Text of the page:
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02 February 2024 | Story Leonie Bolleurs | Photo Stephen Collett
African languages, gender, and sexualities explored in newly launched Thetha Sizwe
At the launch of the book Thetha Sizwe, were from the left, front: Dr Phindile Dlamini, Dr Engela van Staden, Prof Nompumelelo Zondi, and Dr Bonakele Mhlongo; back: Prof Mogomme Masoga, Prof Saleem Badat (Consulting Fellow at the Andrew Mellon Foundation and Research Professor in the UFS Department of History), Dr Gabisile Mkhize, and Prof Vasu Reddy.

The book, Thetha Sizwe: Contemporary South African Debates on African Languages and the Politics of Gender and Sexualities, saw the light six years after the idea for this publication was conceived. The launch took place on the Bloemfontein Campus of the University of the Free State (UFS).

In her welcoming words, Dr Engela van Staden, former Deputy Vice-Chancellor: Academic at the UFS, expressed that the message she took away from this book is the crafting of new philosophical spaces, particularly for the UFS in its effort to develop Sesotho as an academic language. “I see this as a foundational work that can be used not only in schools, but also in universities, because it shapes a theory to be further debated. This work sheds light on cultural dimensions that are currently very pertinent in higher education.”

Dr Van Staden also expressed the hope that the Academy for Multilingualism at the UFS will use these learnings for the benefit of education at the university. 

At the event, Prof Mogomme Masoga, Dean of the Faculty of The Humanities – who also provided a short review on the back cover of the book – congratulated the authors for a well-executed job. “Without language, we are nothing. The authors have helped us to think about issues that are affecting us. It was a brave task to look at language and incorporate social and political issues into that,” he said.

Understanding inequalities in the broader human and social dimension

Prof Vasu Reddy, Deputy Vice-Chancellor: Research and Internationalisation (UFS) and one of the editors and authors, provided an overview of the book’s genesis. He explained that this collection of essays is a product of a funded project by the Andrew Mellon Foundation. According to him, Thetha Sizwe is part of a programme titled: Justice and humanity: Challenging world inequalities. He emphasised that the key to the project lies in the concept of understanding inequalities in the broader human and social dimensions – a contemporary global problem.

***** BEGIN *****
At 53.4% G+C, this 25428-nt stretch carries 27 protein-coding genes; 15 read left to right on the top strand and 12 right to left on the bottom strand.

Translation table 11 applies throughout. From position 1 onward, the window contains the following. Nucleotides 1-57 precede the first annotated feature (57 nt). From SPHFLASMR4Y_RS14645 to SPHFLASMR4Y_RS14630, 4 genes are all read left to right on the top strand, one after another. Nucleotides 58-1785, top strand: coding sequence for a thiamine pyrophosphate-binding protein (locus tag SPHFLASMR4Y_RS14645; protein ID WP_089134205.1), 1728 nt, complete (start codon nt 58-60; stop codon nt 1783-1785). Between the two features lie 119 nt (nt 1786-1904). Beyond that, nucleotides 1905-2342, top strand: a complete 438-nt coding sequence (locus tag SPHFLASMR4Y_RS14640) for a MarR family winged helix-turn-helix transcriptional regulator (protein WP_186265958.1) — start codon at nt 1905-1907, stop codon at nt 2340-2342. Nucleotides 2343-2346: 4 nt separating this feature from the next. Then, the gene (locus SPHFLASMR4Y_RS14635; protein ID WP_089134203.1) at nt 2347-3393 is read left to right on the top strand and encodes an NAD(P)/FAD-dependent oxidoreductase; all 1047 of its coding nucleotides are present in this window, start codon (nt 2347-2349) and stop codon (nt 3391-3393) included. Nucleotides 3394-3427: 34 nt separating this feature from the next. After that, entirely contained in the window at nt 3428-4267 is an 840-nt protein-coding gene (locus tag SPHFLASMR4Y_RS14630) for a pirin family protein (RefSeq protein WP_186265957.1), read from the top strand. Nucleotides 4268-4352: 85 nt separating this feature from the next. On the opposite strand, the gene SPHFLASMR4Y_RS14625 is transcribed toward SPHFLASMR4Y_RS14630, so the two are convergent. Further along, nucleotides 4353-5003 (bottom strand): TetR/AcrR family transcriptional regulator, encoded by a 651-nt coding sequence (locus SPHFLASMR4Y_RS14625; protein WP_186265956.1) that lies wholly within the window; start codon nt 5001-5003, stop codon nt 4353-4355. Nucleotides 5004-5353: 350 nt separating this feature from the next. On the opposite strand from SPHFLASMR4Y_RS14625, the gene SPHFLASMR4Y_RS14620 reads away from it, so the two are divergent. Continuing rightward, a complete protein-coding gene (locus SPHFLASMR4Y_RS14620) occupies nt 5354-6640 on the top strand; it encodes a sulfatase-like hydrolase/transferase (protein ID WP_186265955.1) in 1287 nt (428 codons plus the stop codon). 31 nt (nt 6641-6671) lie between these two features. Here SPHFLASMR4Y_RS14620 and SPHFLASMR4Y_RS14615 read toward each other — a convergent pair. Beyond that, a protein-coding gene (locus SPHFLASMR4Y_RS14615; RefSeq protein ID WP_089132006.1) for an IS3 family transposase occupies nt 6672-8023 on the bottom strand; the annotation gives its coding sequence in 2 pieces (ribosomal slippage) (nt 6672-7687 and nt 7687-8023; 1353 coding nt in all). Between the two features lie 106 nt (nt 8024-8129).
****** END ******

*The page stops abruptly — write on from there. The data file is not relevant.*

Prof Reddy is of the opinion that the term ‘inequality’ often places excessive emphasis on economic and wealth indices at the expense of humanistic constructions, presenting limitations to our understanding of this issue.

According to him, ‘inequality’ is a weighty word carrying shades of meaning that question and probe the meaning of ‘equality’. “It brings forth issues of unevenness, disproportion, and the lack of fair and just treatment. Equality is something we all strive for and want and demand. It is one of the world’s most potent human ideals – a constant social concern,” he said.

Prof Reddy stated that this is a book that takes readers into the storylines of language and gender. “Languages are not just innocent tools. They convey so much in a social dimension. They also represent the social structures in our societies and have bearing on social identity. Language intersects with a range of identity markers such as class, race, and sexuality.”

In his view, gender and feminist thinking are also deeply intertwined with considerations of inequalities, fundamentally because inequalities also speak to questions of social difference in which gender plays a critical role.  He noted that the text is pioneering in many ways.

Bringing about empowerment and being listened to

Besides Prof Reddy, the other authors who attended the event and who engaged in a panel discussion about the book included Dr Gabisile Mkhize, Dr Bonakele Mhlongo, and Dr Phindile Dlamini from the University of KwaZulu-Natal, as well as Prof Nompumelelo Zondi from the University of Pretoria.

Dr Mkhize said one of the things about this book that inspired her was its ability to provide a platform to discuss these matters without holding back. “When you speak, you want to be listened to. That inspired me,” she stated. Prof Zondi believes that everyone wants to be respected and to feel part of a bigger picture, not isolated. “It was important not to exclude anyone from the conversation. Sizwe, meaning that we may hear everyone. Thetha Sizwe (loosely translated as ‘let your voice be heard’) suggests that these issues are not restricted to just a few people but are a national concern. All kinds of inequalities are addressed in this book,” she said, stating that the book will be timeless.

Dr Mhlongo, who wrote her chapter in isiZulu, focused on polygamy. She remarked that her chapter was inspired by the desire to bring about empowerment in the context of gender and inequality. Dr Dlamini, who wrote about three ceremonies performed by women, used these ceremonies to showcase the richness of indigenous knowledge, specifically examining the songs sung during each ceremony. “Before we were colonised, we could do anything with our language,” she commented.

The book was published by ESI (Emerging Scholars Initiative) Press. All attendees of the event received a complimentary hard copy of the book, which is also available to the public free of charge. 

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